It may be difficult to regenerate old, decadent stands with low vigor and stands with fewer than 50 mature aspen trees per acre. In these stands, you can encourage maximum suckering by harvesting during the dormant season and when the ground is frozen or relatively dry.
If an old stand does not have enough wood you can sell, you should still fell the trees or shear them using a sharp blade on a bulldozer when the soil’s frozen. This will stimulate suckering and help create a better-stocked, new stand.
Two years after clear-cutting, there should be at least 5,000 aspen root suckers per acre. Some stands may have up to 70,000 root suckers per acre. The more root suckers, the better; you need many because aspen stands naturally thin themselves.
If root sucker density appears low after the clear-cut, have a forester judge whether the stand is adequately stocked. If not, wait at least 10 years, then clear-cut the stand again. After this second clear-cut, sucker density should improve to a satisfactory level.
Aspen won’t compete well in mixtures with other hardwood species such as maple, basswood, ash and oak. Over time, the aspen will die from disease and get replaced by more shade-tolerant species.
You can manage mixed hardwood stands either for aspen or other hardwoods, but you can’t effectively manage both. If you clear-cut a mixed stand, it’ll favor aspen regeneration. Removing aspen during thinnings will favor regeneration of other hardwood species.
In the northern lake states (Minnesota, Wisconsin and Michigan), it’s common to find mature aspen with an understory of immature white spruce and balsam fir — two shade-tolerant conifers. You can manage these three species together.
If you carefully harvest the aspen and leave the conifers undamaged, openings in the conifer canopy will be large enough to allow good aspen sucker development in scattered patches. In 40 to 50 years, the conifers and aspen will mature. Clear-cutting will then regenerate a stand of mainly aspen with a few scattered spruce and fir.
Regenerating paper birch
Paper birch also doesn’t tolerate shade. It’s usually regenerated by clear-cutting, but recently woodland managers have had success with the shelterwood method.
While small birch trees produce vigorous stump sprouts when cut, trees large enough to be sold don’t sprout well and sprouts are normally low-quality.
Natural seeding from narrow, progressive clear-cut strips and small patch clear-cuts is the most common regeneration method for birch. When you clear-cut, it’s essential to knock down brush and expose bare mineral soil.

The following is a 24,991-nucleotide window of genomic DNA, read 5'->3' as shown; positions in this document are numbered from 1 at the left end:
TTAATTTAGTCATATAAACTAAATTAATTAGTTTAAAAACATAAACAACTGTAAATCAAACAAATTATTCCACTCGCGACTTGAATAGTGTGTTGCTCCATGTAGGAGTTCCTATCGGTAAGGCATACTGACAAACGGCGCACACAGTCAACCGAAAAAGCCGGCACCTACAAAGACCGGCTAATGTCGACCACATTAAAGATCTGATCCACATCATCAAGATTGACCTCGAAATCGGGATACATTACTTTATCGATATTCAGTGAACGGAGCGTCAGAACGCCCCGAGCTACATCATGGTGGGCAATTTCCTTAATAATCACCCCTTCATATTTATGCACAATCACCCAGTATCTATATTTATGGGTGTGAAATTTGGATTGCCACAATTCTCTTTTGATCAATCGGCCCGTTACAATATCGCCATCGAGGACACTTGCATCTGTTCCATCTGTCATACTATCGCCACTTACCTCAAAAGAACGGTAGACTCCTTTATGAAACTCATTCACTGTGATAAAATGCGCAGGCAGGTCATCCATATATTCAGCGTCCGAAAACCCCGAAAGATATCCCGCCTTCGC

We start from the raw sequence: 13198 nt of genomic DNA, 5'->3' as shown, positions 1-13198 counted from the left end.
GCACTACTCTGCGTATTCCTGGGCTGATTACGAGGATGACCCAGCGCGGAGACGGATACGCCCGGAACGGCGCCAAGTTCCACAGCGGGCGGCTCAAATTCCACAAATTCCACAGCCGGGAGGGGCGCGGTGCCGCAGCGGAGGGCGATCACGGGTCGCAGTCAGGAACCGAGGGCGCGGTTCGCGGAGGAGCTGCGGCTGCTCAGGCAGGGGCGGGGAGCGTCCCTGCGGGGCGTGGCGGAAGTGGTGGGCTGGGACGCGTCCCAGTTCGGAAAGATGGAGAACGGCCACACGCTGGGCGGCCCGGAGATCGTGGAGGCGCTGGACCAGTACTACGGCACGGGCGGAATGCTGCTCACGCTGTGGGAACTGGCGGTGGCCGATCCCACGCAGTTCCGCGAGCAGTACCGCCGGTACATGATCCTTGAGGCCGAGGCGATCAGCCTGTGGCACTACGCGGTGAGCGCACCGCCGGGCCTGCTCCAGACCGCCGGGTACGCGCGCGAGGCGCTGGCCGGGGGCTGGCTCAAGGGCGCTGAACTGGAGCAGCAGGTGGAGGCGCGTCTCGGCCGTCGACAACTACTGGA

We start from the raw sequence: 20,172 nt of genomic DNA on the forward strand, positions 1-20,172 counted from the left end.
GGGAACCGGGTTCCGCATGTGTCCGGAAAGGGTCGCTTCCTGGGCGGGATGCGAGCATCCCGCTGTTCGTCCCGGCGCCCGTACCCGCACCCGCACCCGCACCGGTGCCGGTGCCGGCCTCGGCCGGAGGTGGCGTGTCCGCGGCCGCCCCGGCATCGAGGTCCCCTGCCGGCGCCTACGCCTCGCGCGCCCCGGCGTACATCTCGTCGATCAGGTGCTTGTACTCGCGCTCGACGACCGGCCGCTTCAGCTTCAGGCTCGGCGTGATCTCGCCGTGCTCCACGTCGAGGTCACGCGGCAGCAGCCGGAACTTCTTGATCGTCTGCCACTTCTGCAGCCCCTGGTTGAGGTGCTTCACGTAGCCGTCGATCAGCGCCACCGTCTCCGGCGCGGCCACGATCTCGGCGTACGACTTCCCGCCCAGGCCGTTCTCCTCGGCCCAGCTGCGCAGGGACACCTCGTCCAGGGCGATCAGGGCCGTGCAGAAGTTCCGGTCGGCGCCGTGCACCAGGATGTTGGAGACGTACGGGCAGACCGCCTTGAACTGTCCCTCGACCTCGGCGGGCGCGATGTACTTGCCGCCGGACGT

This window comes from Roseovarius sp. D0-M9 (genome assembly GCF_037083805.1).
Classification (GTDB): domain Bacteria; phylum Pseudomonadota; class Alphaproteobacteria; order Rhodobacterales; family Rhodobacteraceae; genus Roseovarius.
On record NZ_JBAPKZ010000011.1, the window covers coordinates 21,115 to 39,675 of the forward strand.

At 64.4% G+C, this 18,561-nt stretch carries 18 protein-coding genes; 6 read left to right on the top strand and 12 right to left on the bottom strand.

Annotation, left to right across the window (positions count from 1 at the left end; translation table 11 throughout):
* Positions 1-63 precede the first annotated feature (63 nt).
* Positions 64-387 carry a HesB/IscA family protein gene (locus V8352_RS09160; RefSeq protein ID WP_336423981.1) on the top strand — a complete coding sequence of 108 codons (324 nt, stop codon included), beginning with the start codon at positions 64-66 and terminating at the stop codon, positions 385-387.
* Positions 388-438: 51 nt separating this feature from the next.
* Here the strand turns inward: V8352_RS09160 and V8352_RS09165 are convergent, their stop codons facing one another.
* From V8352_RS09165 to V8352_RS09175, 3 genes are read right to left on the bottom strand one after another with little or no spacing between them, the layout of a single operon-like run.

If a clear-cut through a birch stand has to be more than 300 feet wide, leave enough seed trees scattered throughout the site. This way, you’ll adequately disperse seeds while helping seed trees survive and protecting new seedlings. Remove seed trees within two years after acceptable regeneration.
On hot, dry sites, a two-cut shelterwood system may be more successful than clear-cutting for birch. The first cut should thin the canopy and provide more sunlight to the forest floor.
A year after the first cut, scarify the soil on the site:
- Lightly bury the birch seeds.
- Help control competing vegetation.
- Incorporate organic matter.
Scarifying is especially helpful following a good seed fall. After the stand is sufficiently stocked with seedlings, clear-cut it.
Once an aspen stand has regenerated, trees grow rapidly. A densely stocked stand naturally thins, so you don’t need artificial thinning to produce pulpwood. Plus, it may increase losses from Hypoxylon canker and rot (PDF).
Dense stands also promote natural pruning. Artificially thinned stands may produce more sawtimber and veneer than unthinned stands.
However, only thin to grow these products when disease incidence is low and the anticipated height of the trees at 50 years old is 70 feet or taller. It may be appropriate to do one thinning at about age 30 that leaves approximately 240 trees per acre. Take great care to avoid wounding residual aspen trees, because decay and discoloration can enter trees through those wounds.
Reviewed in 2019